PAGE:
This creature has killed thousands of Idaho trees. Here’s what will happen to them

Salvage logging of moth-killed Douglas fir and grand fir trees followed by replanting with a mix of species will improve the overall health and increase profitability of a western Idaho forest, state officials say.

State Forester David Groeschl of the Idaho Department of Lands said logging practices last century removed ponderosa pine and other desired species, leaving Douglas fir and grand fir as the dominant species now being killed by tussock moths.

“We will replant it and get forest recovery going as quickly as possible,” Groeschl said July 30. “We tend to plant a mix because we believe that gives us some diversity and resilience.”

Groeschl said the strategy offers the best chance at maximizing profit on the land over the long run, the constitutional mandate of the five-member Idaho Land Board, which includes Gov. Brad Little, and which directs the Lands Department.

State lands — about 2.4 million acres (987,000 hectares) — produce money mainly for public schools and mostly through timber harvests.

The two timber sales on state land to salvage Douglas fir or grand fir that have been killed or damaged by the moths represent a remnant of past forest practices on state lands that the Lands Department has moved away from in the last 15 to 20 years, Groeschl said.

The timber up for sale is on about 3 square miles (8 square kilometers) near the communities of Smiths Ferry, Banks and Crouch in the Packer John State Forest. The Lands Department released drone video showing hundreds of dead or dying trees in the salvage area.

Packer John Salvage Sales Map from Idaho Department of Lands 7-31-19-page-0.jpg
Two auctions this summer will lead to the removal of dead and dying trees damaged by tussock moths from nearly 2,000 acres of Idaho’s Packer John State Forest north of Banks. Idaho Department of Lands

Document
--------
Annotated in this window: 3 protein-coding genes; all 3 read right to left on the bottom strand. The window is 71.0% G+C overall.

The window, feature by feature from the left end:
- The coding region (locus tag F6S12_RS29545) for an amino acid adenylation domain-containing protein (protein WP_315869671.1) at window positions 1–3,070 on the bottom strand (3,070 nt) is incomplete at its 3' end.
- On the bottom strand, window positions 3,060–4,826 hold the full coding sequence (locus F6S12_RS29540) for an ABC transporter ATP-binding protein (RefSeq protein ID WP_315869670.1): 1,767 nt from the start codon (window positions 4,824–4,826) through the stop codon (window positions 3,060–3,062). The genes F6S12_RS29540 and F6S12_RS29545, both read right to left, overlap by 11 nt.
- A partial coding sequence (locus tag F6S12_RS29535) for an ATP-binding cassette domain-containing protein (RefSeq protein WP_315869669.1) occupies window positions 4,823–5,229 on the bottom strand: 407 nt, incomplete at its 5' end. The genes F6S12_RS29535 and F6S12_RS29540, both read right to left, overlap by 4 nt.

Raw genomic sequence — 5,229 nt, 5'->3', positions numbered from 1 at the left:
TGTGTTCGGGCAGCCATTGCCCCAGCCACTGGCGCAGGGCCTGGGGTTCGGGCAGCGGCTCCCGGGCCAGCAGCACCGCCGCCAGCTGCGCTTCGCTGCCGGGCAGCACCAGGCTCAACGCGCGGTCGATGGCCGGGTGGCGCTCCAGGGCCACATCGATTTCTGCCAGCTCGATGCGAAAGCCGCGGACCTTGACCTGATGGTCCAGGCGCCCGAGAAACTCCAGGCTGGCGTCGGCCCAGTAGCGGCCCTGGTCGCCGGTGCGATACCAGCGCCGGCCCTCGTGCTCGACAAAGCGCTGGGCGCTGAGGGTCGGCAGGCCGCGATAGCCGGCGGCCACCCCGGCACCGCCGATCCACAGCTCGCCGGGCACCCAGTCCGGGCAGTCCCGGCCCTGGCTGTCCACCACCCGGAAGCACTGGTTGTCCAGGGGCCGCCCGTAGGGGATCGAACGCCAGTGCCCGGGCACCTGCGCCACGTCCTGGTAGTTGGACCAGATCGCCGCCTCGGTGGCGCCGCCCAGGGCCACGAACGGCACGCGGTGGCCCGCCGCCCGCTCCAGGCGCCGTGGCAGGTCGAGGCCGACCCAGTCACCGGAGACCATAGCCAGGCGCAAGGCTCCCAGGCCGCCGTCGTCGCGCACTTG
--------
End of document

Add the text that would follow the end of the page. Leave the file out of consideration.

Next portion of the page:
The area used to have significant stands of ponderosa pine. The dead or dying Douglas fir and grand fir trees that now dominate the area are thought to be from 75 to 100 years old, said Tom Eckberg, forest health program manager with the Department of Lands.

The trees are a fire danger, the department says.

“It is not unusual to have a tussock moth outbreak every 10 years or so, and often times trees can recover,” the department says on its website. “However, this infestation combined with several years of western spruce budworm defoliation and drought conditions in 2018, has resulted in extensive mortality. Making matters worse, bark beetles, ambrosia beetles and fir engravers are moving in to further attack weakened trees.”

Eckberg said signs of a tussock moth problem were found in the form of egg masses in 2016 and 2017. The moths in larval stages eat pine needles and defoliate trees. Trees can survive such attacks, but drought and heat can weaken their defenses.

“I think the reason we’re seeing the widespread mortality in that area is that last summer the temperatures were quite high and we got very little precipitation from June to September,” Eckberg said.

Eckberg said another moth invasion is expected in northern Idaho within three years.

Trees damaged by tussock moths in Packer John State Forest north of Banks.
Trees damaged by tussock moths in Packer John State Forest north of Banks. From an Idaho Department of Lands drone video published July 3, 2019. Idaho Department of Lands

State officials say the two timber sales in west-central Idaho will have a combined appraised value of nearly $3 million. One will be auctioned on Wednesday and another in August at a date to be named. The trees in the salvage areas are also being attacked by bark beetles and other insects, potentially making lumber from the trees less valuable if they aren’t soon harvested, officials say.

After logging, the area will be replanted with ponderosa pine, lodgepole pine, Englemann spruce and western larch, species less susceptible to tussock moth attacks. Having a mix of trees, Groeschl said, is akin to having a diversified portfolio less likely to be completely wiped out.

Douglas-fir are among the most common trees in Idaho forests, comprising nearly 30%. The tree is prized for building materials but doesn’t do well in drought conditions that can result in diseases and insect infestations.

Statesman Business Editor David Staats contributed.

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